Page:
The Acceptance of Multicultural Curriculum among Appalachian College Students
This study explores the multicultural predispositions of 437 students in a Central Appalachian university. After selecting students from a wide range of majors, this article shows which sort of multicultural programs garner weaker and stronger support in this undergraduate population. Following this descriptive elaboration, a set of OLS regressions tests a wide range of competing explanatory prepositions. Some of the explanatory models draw from familiar demographic and university-effect variables. However, this article expands on the education literature by drawing from some sociological, psychological and political science studies of American reactions to other multicultural programs (i.e., Affirmative Action, school desegregation, and welfare reform). By adding the variables on symbolic racism, authoritarianism and beliefs in American meritocracy, the final mix of 21 independent variables produces a somewhat robust model. Moreover, this analysis also identifies which educational practices seem to encourage a greater appreciation of a multicultural learning process. Finally, we address issues of generalizing to a national population by comparing our findings to case studies of multicultural education at other universities.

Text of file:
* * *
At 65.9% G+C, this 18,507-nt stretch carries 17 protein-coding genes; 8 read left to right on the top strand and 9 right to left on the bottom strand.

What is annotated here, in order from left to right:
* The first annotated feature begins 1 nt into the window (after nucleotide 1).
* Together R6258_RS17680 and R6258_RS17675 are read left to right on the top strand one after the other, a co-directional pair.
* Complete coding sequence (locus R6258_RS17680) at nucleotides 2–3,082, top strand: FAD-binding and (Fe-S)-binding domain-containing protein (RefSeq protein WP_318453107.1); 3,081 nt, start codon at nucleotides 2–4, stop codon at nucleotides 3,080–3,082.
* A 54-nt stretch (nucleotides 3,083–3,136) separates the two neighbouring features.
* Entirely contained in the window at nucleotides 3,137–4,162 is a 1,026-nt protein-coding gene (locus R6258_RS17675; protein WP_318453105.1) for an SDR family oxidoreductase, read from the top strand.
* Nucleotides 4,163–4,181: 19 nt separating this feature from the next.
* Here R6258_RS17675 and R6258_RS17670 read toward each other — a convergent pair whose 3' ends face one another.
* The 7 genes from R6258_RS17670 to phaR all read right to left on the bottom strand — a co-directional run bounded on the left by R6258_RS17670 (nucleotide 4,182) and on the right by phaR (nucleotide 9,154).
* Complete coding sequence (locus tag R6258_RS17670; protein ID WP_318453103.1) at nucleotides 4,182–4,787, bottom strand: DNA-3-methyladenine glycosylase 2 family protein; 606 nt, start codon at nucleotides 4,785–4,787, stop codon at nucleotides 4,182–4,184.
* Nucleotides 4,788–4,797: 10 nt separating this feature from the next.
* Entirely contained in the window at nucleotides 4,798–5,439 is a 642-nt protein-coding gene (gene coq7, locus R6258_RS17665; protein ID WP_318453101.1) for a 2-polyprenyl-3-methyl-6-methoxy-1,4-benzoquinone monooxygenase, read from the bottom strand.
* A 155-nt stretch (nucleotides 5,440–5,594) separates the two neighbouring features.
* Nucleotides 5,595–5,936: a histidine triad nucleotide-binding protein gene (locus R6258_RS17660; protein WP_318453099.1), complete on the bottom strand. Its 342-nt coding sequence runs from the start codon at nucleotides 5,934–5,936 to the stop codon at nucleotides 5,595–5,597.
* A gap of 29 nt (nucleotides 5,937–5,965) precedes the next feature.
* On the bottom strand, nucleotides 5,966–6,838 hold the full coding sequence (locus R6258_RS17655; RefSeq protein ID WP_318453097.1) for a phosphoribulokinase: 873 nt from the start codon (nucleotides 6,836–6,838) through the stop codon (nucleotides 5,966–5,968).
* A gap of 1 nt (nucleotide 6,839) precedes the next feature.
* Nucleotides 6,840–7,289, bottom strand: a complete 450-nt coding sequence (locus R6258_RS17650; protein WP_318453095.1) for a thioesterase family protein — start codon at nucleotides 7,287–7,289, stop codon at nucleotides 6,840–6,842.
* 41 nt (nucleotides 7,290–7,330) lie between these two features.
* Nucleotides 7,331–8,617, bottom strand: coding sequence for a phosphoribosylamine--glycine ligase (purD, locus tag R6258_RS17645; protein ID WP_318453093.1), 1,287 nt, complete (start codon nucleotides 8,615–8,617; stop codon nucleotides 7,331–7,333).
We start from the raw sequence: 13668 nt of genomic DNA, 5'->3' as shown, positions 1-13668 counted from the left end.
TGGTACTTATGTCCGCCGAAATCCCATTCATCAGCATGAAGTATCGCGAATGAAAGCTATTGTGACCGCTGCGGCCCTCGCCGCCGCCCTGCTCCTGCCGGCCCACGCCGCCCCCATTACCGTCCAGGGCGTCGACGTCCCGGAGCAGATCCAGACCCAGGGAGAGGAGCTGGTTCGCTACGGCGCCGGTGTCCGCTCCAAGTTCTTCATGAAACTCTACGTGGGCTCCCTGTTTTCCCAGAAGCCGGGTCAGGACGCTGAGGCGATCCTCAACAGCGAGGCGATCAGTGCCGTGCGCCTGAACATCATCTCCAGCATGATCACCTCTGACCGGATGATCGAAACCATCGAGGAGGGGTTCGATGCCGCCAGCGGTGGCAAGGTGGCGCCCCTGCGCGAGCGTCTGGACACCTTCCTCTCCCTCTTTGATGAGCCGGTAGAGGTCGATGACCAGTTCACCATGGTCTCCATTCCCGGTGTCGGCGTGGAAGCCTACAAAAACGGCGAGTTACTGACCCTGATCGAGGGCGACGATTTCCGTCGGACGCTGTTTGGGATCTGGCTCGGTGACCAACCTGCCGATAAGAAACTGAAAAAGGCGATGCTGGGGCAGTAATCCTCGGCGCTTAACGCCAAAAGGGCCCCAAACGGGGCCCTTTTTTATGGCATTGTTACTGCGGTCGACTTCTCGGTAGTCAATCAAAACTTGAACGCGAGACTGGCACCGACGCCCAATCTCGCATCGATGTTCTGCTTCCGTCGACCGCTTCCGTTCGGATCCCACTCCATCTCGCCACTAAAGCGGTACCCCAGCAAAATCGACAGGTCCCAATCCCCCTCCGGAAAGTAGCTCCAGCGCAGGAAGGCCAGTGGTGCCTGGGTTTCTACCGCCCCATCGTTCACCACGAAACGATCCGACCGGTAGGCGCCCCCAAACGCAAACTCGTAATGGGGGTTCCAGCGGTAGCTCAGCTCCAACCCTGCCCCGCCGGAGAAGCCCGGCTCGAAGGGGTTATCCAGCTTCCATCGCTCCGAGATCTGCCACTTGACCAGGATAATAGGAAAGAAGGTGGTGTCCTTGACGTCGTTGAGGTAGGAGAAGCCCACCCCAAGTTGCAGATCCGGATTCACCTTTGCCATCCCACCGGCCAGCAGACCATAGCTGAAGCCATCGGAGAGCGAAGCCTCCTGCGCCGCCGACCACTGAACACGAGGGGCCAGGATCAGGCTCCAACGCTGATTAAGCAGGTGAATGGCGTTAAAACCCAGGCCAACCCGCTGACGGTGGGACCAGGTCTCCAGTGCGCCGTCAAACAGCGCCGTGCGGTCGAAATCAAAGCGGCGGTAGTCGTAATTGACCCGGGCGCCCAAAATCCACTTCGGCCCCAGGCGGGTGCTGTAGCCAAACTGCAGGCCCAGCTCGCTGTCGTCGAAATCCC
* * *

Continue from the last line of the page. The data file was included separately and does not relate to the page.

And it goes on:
Research in Higher Education, Vol. 44, No. 1, February 2003, 99-120.